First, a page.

John Callahan's life is the kind that makes
people hard-bitten. His mother abandoned him. He was adopted by an
Oregonian couple who thought they were infertile, but subsequently
had several children of their own. Callahan felt like an outsider in
his own family, so he developed a wicked sense of humor as his
Another defense he developed was wiping out his
bitter feelings with alcohol. One night (July 22, 1972) shortly
after his twenty-first birthday, after drinking an inordinate amount
of beer, he handed the keys to his Volkswagen Bug to a drinking
buddy. They went speeding out onto a freeway south of L.A.
The next thing Callahan knew, his VW was wrapped
around a billboard, collapsed by a ninety-mile- an-hour impact. The
crash severed his spine. He could scarcely use his hands. The
drinking buddy got out okay an was never heard from again.
Months and years of alcoholism and self-pity went
by. One night he spent a solid hour trying to open a bottle with his
teeth. It slipped out of his grip, then rolled across the floor, out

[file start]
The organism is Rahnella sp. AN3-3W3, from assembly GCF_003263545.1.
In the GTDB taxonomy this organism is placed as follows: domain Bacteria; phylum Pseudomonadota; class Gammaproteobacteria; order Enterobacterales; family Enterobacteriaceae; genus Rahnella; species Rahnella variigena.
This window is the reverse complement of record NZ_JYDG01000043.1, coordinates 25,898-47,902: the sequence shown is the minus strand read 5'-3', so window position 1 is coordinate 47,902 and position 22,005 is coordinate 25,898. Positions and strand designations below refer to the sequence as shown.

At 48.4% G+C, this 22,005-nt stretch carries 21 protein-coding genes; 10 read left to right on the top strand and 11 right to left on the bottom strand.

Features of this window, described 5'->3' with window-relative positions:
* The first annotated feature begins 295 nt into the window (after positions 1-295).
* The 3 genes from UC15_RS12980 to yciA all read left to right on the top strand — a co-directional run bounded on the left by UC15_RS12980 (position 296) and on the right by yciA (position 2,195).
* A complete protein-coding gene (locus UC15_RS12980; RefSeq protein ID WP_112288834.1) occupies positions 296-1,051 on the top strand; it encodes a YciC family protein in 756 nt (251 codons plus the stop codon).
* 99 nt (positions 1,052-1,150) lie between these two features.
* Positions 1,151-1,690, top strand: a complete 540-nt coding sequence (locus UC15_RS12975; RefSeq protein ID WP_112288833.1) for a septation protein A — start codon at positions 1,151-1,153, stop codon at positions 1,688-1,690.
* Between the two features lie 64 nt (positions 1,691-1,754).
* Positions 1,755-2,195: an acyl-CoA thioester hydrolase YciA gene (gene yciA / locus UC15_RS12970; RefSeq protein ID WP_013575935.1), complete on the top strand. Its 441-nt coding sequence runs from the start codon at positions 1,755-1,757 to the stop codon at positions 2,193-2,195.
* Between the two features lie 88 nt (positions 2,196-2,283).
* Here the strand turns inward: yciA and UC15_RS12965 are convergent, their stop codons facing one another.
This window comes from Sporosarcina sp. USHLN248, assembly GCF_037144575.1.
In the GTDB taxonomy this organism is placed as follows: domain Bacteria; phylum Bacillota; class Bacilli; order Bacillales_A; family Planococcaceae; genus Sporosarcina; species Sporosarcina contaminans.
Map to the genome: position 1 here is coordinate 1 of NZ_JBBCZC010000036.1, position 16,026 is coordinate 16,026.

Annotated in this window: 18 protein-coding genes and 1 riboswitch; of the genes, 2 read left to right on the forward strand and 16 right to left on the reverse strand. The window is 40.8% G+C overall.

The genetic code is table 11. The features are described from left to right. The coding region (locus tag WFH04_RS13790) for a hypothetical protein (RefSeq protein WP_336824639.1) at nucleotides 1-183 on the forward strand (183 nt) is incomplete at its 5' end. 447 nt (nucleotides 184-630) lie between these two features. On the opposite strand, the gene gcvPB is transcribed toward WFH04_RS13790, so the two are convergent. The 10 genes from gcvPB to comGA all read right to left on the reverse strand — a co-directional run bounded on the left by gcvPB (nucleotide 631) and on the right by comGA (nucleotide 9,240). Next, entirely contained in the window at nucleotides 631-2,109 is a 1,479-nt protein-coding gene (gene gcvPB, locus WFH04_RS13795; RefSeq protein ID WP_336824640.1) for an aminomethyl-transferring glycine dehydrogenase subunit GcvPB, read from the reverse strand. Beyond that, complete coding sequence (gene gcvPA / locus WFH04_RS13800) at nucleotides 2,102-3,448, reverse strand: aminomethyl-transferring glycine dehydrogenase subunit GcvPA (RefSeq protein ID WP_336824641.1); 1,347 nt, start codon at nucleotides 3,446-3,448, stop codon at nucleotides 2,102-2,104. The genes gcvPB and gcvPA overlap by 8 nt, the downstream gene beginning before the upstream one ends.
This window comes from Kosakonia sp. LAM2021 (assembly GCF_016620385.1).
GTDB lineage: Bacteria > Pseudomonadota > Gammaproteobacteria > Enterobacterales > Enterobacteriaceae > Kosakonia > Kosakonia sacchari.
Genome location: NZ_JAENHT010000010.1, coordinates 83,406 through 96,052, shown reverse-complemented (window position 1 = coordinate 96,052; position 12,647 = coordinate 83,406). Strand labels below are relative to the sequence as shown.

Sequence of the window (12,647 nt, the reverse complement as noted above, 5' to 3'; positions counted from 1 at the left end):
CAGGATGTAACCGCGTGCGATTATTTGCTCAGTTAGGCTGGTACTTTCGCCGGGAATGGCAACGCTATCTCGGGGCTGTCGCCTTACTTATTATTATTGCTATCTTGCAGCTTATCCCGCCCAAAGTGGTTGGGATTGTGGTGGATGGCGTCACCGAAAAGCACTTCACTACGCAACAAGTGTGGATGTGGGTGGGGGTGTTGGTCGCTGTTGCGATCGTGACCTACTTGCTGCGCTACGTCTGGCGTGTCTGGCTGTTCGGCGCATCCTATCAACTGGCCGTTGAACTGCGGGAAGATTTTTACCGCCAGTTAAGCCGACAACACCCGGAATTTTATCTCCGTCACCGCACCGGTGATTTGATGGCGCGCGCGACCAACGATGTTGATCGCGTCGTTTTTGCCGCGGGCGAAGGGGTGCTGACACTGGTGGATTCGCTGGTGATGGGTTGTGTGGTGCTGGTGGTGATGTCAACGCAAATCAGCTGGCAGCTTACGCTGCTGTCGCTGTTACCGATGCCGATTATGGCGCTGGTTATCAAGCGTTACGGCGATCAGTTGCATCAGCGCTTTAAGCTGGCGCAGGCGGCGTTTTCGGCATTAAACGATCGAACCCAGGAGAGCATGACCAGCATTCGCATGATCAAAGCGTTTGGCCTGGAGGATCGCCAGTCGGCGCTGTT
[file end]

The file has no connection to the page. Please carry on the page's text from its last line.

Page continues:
of reach. He stared at it awhile. Then he started yelling at it.
Then he stared cursing God for the crippled state of his body. He
yelled until he was exhausted, then he burst into tears and cried
for an hour.
Finally, an eerie but comforting sensation came
over him, as if a hand were soothing him. When his attendant got
back, Callahan said, "Hey, Alex, something really profound
happened to me here, I don't think I'm gonna drink anymore."
Callahan's humor has a savage quality. It offend
some people, but lots of others -- especially among the 43 million
Americans who are classified as handicapped -- find that something
liberating happens when you laugh about your adversities. One of his
extended pieces is even called The Lighter Side of Being
Paralyzed for Life. He'd rather turn painful situations into
jokes than be indulged by a pitying, patronizing attitude.
Pat Riley, NBA Coach
from his book
The Winner Within pages 266-268